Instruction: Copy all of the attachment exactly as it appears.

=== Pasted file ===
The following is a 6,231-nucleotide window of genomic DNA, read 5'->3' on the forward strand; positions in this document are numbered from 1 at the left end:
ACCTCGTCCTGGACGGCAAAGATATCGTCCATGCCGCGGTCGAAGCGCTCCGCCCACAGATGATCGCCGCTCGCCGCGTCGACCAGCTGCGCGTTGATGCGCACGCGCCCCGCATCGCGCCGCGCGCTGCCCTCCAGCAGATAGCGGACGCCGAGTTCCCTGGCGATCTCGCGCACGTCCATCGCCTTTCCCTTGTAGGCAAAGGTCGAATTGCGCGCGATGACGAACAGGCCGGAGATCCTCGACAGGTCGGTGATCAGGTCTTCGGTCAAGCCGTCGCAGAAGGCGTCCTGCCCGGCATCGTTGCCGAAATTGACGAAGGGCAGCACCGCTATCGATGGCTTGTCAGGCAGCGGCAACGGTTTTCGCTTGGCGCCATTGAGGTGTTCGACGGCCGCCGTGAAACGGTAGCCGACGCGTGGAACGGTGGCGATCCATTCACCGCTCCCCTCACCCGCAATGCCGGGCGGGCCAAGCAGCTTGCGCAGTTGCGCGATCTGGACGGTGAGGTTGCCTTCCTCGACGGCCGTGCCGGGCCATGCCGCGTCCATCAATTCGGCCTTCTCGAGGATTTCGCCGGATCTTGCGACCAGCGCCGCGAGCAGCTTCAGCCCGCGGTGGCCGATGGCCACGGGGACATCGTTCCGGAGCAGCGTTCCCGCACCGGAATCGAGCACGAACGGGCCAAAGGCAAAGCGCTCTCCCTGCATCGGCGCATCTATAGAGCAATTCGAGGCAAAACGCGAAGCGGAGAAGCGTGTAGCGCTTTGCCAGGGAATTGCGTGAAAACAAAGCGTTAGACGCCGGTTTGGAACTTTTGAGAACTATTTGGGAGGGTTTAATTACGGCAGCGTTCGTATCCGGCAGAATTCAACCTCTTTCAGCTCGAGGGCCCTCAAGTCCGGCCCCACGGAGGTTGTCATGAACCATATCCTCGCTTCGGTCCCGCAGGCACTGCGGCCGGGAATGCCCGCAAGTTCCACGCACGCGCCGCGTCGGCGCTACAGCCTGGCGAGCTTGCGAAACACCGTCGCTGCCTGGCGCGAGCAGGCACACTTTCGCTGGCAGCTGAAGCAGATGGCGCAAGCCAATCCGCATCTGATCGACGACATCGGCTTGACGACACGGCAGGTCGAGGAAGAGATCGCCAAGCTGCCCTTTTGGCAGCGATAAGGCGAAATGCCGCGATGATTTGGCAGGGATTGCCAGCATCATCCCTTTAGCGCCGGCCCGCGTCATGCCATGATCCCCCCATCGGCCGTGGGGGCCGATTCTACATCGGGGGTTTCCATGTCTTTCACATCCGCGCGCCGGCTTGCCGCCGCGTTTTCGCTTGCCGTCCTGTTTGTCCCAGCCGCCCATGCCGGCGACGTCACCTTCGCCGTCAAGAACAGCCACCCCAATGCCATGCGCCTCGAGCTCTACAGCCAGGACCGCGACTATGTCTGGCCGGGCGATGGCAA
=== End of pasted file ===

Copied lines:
The following is a 6,231-nucleotide window of genomic DNA, read 5'->3' on the forward strand; positions in this document are numbered from 1 at the left end:
ACCTCGTCCTGGACGGCAAAGATATCGTCCATGCCGCGGTCGAAGCGCTCCGCCCACAGATGATCGCCGCTCGCCGCGTCGACCAGCTGCGCGTTGATGCGCACGCGCCCCGCATCGCGCCGCGCGCTGCCCTCCAGCAGATAGCGGACGCCGAGTTCCCTGGCGATCTCGCGCACGTCCATCGCCTTTCCCTTGTAGGCAAAGGTCGAATTGCGCGCGATGACGAACAGGCCGGAGATCCTCGACAGGTCGGTGATCAGGTCTTCGGTCAAGCCGTCGCAGAAGGCGTCCTGCCCGGCATCGTTGCCGAAATTGACGAAGGGCAGCACCGCTATCGATGGCTTGTCAGGCAGCGGCAACGGTTTTCGCTTGGCGCCATTGAGGTGTTCGACGGCCGCCGTGAAACGGTAGCCGACGCGTGGAACGGTGGCGATCCATTCACCGCTCCCCTCACCCGCAATGCCGGGCGGGCCAAGCAGCTTGCGCAGTTGCGCGATCTGGACGGTGAGGTTGCCTTCCTCGACGGCCGTGCCGGGCCATGCCGCGTCCATCAATTCGGCCTTCTCGAGGATTTCGCCGGATCTTGCGACCAGCGCCGCGAGCAGCTTCAGCCCGCGGTGGCCGATGGCCACGGGGACATCGTTCCGGAGCAGCGTTCCCGCACCGGAATCGAGCACGAACGGGCCAAAGGCAAAGCGCTCTCCCTGCATCGGCGCATCTATAGAGCAATTCGAGGCAAAACGCGAAGCGGAGAAGCGTGTAGCGCTTTGCCAGGGAATTGCGTGAAAACAAAGCGTTAGACGCCGGTTTGGAACTTTTGAGAACTATTTGGGAGGGTTTAATTACGGCAGCGTTCGTATCCGGCAGAATTCAACCTCTTTCAGCTCGAGGGCCCTCAAGTCCGGCCCCACGGAGGTTGTCATGAACCATATCCTCGCTTCGGTCCCGCAGGCACTGCGGCCGGGAATGCCCGCAAGTTCCACGCACGCGCCGCGTCGGCGCTACAGCCTGGCGAGCTTGCGAAACACCGTCGCTGCCTGGCGCGAGCAGGCACACTTTCGCTGGCAGCTGAAGCAGATGGCGCAAGCCAATCCGCATCTGATCGACGACATCGGCTTGACGACACGGCAGGTCGAGGAAGAGATCGCCAAGCTGCCCTTTTGGCAGCGATAAGGCGAAATGCCGCGATGATTTGGCAGGGATTGCCAGCATCATCCCTTTAGCGCCGGCCCGCGTCATGCCATGATCCCCCCATCGGCCGTGGGGGCCGATTCTACATCGGGGGTTTCCATGTCTTTCACATCCGCGCGCCGGCTTGCCGCCGCGTTTTCGCTTGCCGTCCTGTTTGTCCCAGCCGCCCATGCCGGCGACGTCACCTTCGCCGTCAAGAACAGCCACCCCAATGCCATGCGCCTCGAGCTCTACAGCCAGGACCGCGACTATGTCTGGCCGGGCGATGGCAA